Bay Ridge

Assembly candidates speak out on racial tensions

July 13, 2016 By Paula Katinas Brooklyn Daily Eagle
Assembly hopeful Kate Cucco says she was overcome with “overwhelming feelings of sadness, anger and outrage” when she heard about the deaths of Alton Sterling and Philando Castile. Photo courtesy of Cucco’s campaign. Assemblymember Pamela Harris called for everyone to come together. Eagle file photo by Paula Katinas
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The deadly violence that saw two African-American men being fatally shot by cops and the assassinations of five white police officers has become a topic of discussion in the Democratic Primary in a state Assembly District (AD) that stretches from predominantly white Bay Ridge to Coney Island, a neighborhood with a large black population.

Kate Cucco, who is challenging Assemblymember Pamela Harris in the Democratic Primary in the 46th AD, called on cops to wear body cameras so that their interactions with the public can be recorded. Cucco also said cops should be given stun guns and be trained to reach for the stun guns in emergency situations.

Harris vowed to work on legislation to reduce the number of guns on the streets.

Cucco, who lives in Bay Ridge, is white. Harris, a Coney Island resident who won the Assembly seat in a special election last year, is black.

“Let me start by saying I am well-aware that I am a white woman. And therefore I can only speak from my life experiences as a white woman,” Cucco said. “I would never pretend to know what it’s like to walk in someone else’s shoes. What I can tell you is when I watched the Alton Sterling and Philando Castile footage I was overcome with overwhelming feelings of sadness, anger and outrage, all while thinking to myself, ‘Here we go again.’”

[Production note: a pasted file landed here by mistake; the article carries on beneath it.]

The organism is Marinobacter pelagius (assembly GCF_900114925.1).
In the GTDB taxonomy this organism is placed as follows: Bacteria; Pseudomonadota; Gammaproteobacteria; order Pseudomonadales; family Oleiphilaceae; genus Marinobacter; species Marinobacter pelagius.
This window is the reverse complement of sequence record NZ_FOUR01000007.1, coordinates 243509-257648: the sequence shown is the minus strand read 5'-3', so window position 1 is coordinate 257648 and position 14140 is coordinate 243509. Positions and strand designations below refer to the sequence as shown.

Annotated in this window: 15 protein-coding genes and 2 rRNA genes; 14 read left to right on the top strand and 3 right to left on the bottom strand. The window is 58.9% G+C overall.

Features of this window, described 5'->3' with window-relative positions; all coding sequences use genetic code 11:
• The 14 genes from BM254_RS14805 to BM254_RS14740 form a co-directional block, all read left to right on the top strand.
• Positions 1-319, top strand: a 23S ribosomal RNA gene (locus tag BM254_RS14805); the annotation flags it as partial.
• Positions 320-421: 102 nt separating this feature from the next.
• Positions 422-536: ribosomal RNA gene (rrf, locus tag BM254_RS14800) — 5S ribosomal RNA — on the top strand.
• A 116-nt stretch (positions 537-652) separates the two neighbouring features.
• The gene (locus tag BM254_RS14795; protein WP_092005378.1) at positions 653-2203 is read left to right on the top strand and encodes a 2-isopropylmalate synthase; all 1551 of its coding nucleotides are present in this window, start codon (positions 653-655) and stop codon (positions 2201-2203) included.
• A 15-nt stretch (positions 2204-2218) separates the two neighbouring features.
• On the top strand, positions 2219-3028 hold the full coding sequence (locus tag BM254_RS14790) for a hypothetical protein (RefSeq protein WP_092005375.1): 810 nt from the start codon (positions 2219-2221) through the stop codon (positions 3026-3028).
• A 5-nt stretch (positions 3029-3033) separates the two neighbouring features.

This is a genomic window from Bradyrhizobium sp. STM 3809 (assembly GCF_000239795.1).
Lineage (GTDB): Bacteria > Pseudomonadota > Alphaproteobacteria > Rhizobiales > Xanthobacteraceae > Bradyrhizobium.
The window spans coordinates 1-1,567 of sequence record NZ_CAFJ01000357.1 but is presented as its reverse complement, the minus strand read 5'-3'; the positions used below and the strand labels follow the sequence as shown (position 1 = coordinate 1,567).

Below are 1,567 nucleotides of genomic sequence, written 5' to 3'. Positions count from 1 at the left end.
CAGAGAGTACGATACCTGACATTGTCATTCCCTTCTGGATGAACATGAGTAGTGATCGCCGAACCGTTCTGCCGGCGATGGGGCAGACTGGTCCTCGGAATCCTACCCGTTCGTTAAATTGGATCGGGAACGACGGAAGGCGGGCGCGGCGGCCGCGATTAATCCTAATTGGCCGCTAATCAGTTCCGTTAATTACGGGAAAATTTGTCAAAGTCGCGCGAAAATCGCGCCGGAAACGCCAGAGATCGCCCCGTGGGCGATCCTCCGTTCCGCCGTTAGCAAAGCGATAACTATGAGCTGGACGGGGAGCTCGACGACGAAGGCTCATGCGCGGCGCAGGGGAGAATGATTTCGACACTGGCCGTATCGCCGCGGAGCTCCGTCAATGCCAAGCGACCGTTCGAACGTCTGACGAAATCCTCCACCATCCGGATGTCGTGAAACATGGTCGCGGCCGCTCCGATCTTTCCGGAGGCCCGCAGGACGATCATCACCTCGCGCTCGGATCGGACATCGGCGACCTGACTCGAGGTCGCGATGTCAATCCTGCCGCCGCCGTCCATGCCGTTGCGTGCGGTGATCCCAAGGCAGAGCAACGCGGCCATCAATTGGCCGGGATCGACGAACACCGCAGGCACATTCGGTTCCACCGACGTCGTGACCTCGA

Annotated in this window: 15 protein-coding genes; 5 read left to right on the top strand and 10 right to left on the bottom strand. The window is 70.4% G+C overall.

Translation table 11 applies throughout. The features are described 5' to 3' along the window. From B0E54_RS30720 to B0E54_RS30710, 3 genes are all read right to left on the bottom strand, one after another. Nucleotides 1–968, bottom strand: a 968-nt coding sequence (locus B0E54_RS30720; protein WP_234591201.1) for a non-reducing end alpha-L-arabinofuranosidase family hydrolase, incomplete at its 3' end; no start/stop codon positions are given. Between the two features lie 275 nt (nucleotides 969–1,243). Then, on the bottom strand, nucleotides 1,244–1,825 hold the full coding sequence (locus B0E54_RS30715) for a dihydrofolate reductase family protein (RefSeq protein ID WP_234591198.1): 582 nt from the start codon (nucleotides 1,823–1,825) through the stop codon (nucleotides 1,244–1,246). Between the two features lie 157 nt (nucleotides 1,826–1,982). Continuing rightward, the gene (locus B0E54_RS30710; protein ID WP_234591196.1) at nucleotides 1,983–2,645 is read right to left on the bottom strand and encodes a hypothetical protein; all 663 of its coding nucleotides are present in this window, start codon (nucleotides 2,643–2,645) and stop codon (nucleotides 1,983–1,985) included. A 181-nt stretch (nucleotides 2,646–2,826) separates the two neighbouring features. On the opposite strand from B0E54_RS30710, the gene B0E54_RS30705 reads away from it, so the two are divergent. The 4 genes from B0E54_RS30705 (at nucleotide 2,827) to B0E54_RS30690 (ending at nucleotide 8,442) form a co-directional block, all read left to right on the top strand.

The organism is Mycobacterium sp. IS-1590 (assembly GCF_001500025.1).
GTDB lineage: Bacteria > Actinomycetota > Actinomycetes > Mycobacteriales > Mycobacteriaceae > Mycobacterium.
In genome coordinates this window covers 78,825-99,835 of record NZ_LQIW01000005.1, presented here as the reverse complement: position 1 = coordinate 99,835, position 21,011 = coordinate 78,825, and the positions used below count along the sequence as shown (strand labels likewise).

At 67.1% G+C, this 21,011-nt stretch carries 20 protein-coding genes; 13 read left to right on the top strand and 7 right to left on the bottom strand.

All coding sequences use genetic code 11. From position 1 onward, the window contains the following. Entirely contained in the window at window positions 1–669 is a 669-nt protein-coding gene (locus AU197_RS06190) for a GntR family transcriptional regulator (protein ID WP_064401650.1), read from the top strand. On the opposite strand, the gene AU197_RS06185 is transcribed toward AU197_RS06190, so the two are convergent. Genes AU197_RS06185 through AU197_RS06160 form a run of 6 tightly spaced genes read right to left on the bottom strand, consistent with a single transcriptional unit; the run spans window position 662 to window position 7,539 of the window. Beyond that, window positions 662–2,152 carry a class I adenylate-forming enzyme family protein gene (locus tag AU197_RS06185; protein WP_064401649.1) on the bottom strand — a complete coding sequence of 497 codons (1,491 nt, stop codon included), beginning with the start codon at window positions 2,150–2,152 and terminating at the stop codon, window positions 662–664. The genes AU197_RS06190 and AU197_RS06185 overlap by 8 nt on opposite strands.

The status quo is not working, according to Cucco. “Communities of color believe they are unfairly targeted and treated differently simply because of the color of their skin while white people get treated in a much more respectful manner,” she said.

Harris, a retired New York City correction officer, said she was heartbroken by the deaths of Sterling and Castile as well as the deaths of the five Dallas police officers.

“I send my deepest condolences and prayers to the loved ones of Alton Sterling, Philando Castile and the law enforcement officers who lost their lives to gun violence last week. As a woman of color and former member of the law enforcement community, these tragedies are especially troubling for me. There are no justifications for these deaths — no one should ever have to live in fear due to the color of their skin or the profession they chose,” Harris said.

Harris called on blacks and whites to work together.

“It is now up to us to take a stand to create positive change. And in order to do that, we must unite as one to come up with peaceful solutions to address the systemic issues in our communities and improve police-community relationships. We must work to resolve our differences and treat everyone with respect and ensure that those who inflict harm on others are brought to justice,” she said.

Harris vowed to push for stricter gun laws. “I’ll keep fighting to help keep guns off our streets and our communities safe, because no one deserves to live in a society plagued by violence,” she said.

Cucco, who is vice president of the 68th Precinct Community Council, said that while she has “the utmost respect for the brave men and women in law enforcement who put their lives on the line each and every day,” she believes that the time has come for drastic changes in how police are trained.

“With technology today, we have a moral imperative to modernize how law enforcement acts and restore faith from communities of color that law enforcement is on their side. I am strongly in favor of equipping all members of law enforcement with body cameras, and stun guns so that both the public as well as the officer know that everything they are doing is being recorded and deadly force used only in extreme life-threatening situations,” she said.


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